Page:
Living With Cancer: Sex After Cancer


With a therapist or on their own, partners can try “sensate focus exercises” that involve them in exploratory touching without the pressure to achieve a goal like orgasm. Pelvic floor exercises, vibrators, techniques for dealing with scar tissue and restricted range of motion, dilators as well as lubricants: Dr. Guntupalli and Ms. Karinch tackle these specifics to encourage survivors to redefine sex after cancer as a sensual source of delight in a range of activities.

To illustrate this point, they tell the story of Allis, a 49-year-old ovarian cancer patient who undergoes “a total pelvic exenteration” (the surgical removal of the bladder, urethra, rectum, anus, vagina and cervix). She awakens with a permanent colostomy and a urinary diversion. She must wear two bags to collect feces and urine. To her dismay, gone are her cute thongs, replaced by granny panties. She buys an ostomy belt (to protect and hide the bags) as well as a black negligee.

But she sobs when her husband’s embraces bring home the realization that there is “no way to have normal sex.” After he reassures her that they can be creative, they begin getting ideas by visiting what she calls “naughty stores” and then exploring every possible way to enjoy themselves together.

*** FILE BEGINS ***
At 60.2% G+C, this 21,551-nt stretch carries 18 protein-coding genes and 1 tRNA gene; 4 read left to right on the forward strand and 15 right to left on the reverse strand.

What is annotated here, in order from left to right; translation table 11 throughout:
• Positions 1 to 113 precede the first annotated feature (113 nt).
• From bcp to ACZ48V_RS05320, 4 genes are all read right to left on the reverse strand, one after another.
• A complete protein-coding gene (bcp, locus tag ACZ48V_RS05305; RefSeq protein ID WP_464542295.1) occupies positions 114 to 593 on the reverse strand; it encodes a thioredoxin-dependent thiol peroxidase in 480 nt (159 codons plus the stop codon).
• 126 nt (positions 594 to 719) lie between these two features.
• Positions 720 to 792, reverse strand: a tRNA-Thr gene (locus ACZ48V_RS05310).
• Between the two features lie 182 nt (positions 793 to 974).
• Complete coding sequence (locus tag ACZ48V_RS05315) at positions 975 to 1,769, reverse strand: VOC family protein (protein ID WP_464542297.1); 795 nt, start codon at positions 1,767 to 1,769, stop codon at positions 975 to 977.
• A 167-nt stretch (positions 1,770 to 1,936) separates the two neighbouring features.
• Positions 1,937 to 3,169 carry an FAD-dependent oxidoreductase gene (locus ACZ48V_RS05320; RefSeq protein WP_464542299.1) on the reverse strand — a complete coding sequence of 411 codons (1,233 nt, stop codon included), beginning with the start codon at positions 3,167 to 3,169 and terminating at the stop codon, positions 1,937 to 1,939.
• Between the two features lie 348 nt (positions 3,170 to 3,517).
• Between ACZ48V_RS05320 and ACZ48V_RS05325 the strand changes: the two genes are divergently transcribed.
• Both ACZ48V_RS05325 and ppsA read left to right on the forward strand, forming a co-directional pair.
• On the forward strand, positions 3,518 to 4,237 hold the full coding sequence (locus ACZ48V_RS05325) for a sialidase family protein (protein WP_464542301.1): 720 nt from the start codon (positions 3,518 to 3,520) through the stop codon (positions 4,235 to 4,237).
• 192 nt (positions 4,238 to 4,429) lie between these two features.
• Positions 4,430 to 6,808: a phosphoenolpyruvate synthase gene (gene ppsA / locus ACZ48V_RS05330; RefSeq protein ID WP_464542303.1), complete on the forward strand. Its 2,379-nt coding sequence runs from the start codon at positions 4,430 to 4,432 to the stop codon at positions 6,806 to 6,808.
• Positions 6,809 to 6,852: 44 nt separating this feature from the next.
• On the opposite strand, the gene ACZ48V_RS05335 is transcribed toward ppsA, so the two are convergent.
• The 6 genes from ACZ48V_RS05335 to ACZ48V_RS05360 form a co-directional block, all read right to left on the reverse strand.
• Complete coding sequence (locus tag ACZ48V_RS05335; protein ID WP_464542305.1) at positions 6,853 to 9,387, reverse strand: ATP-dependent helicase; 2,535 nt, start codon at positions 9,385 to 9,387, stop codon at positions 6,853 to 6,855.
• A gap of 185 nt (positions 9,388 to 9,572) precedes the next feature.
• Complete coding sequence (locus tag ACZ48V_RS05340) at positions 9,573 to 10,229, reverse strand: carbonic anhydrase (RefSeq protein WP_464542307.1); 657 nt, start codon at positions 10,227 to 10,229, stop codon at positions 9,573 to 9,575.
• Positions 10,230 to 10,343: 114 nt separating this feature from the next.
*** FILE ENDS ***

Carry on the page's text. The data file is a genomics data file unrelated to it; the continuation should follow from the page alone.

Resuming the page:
Not facing such extreme physiological impairments, the youngest member of my support group nevertheless found herself “less easily aroused and less orgasmic.” Her explanation of how she cultivated “the art of desire” strikes me as illuminating for women and also for men.

She uses exercise to appreciate her body’s tremendous resilience; acknowledges that she is anatomically, psychologically and hormonally changed; experiments with solo sex and also extended foreplay with her partner; and samples the shared stimulation of movies, concerts and travels to create a sense of closeness. Since her marital bed had been her sick bed, she refurbished the bedroom with sensory stimulants. It now promotes joy in her partner’s life and in hers as well.

When Eros disappears, books and conversations can help couples prepare to welcome the god’s return. As the poet Marianne Moore once put it, in an entirely different context, “Whatever the problem, we must elude the sense of being trapped — even if all one can say to one’s self is, ‘if not now, later.’” For many people, better later than never.

Yet this is not the case for everyone, I realized when my contemporary and fellow academic Nancy K. Miller responded to my request for input on the issue of sex after cancer. In her 70s, she has, like me, managed the disease for years. With precisely the exasperation I associate with the intimacy I crave, she shot back, “You expect me to remember sex?” My laughter was a total turn on, as I bathed in the bliss of cherishing my friend’s candor.

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